The close ups and unforgiving crops show how well-drawn Alexander’s performance is. His Irish accent is spot on as far as I can tell, and his cadences are those of a writer, with pauses to consider the best word to use in a situation. He punctuates his words with a long, noisy inhalation – a kind of backward sigh with which he buys time before he starts to speak. Alexander’s critic is a raconteur with an empty life, taking out his bitter ennui on those whom he writes about. He is the archetypal unreliable narrator, the very statements he uses to declare love full of contempt for whom he’s claiming to care for.

However, the character’s distain for other people is nothing on his own self-hatred. Later in the play the closest he comes to being able to salvage a little self-esteem is by noting that he unlike the vampires has a conscience – even though he’s loathsome, at least he loathes himself. The beauty of it is that in spite of his being utterly pathetic, you like him. You feel sorry for the utter creep.

The stage is styled as Edwardian decay, a nod to the vampires, and the lighting is suitably creepy, with excellent use particularly of one hand-held LED which Alexander uses almost as a puppet to create the effect of street lights passing in a car, to cast a third of his face into puce and blue shadow or (ironically) throw light under his chin. Rounding out the atmosphere is the excellent sound design and music by Den Hanrahan, featuring a drawly, bluesy steel guitar played live throughout.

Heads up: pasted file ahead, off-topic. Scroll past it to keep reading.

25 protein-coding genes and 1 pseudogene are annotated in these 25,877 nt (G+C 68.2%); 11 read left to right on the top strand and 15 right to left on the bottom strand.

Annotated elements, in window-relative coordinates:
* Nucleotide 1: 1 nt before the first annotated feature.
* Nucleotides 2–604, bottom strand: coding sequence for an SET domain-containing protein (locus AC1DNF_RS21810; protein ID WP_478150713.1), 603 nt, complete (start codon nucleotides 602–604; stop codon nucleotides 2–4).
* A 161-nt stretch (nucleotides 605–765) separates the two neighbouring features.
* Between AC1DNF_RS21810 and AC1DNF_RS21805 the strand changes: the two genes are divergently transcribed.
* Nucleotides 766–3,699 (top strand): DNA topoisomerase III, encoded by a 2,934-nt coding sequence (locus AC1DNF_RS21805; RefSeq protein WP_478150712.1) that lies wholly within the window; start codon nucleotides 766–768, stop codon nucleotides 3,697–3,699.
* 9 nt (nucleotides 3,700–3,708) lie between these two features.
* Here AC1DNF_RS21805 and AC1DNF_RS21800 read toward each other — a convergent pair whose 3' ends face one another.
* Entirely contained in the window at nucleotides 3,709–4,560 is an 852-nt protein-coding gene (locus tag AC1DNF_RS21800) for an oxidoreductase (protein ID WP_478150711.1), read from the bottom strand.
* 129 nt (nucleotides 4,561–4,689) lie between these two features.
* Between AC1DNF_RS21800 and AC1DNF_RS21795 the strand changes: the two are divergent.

It raises the issue of what is “theatre” in the age of isolation? Is it the immediacy, the fact that we’re all tuned in at the same time? It seems to be with the aesthetic and expertise, bringing craft, traditions techniques, language and genres of the stage to video, which is crowded with realism and amateur production. Hopefully this will become a moot point in Australia, but it’s great to see The Street Theatre adapt and explore within the challenges posed by the new environment.

Cathy Bannister

Images: Creswick Collective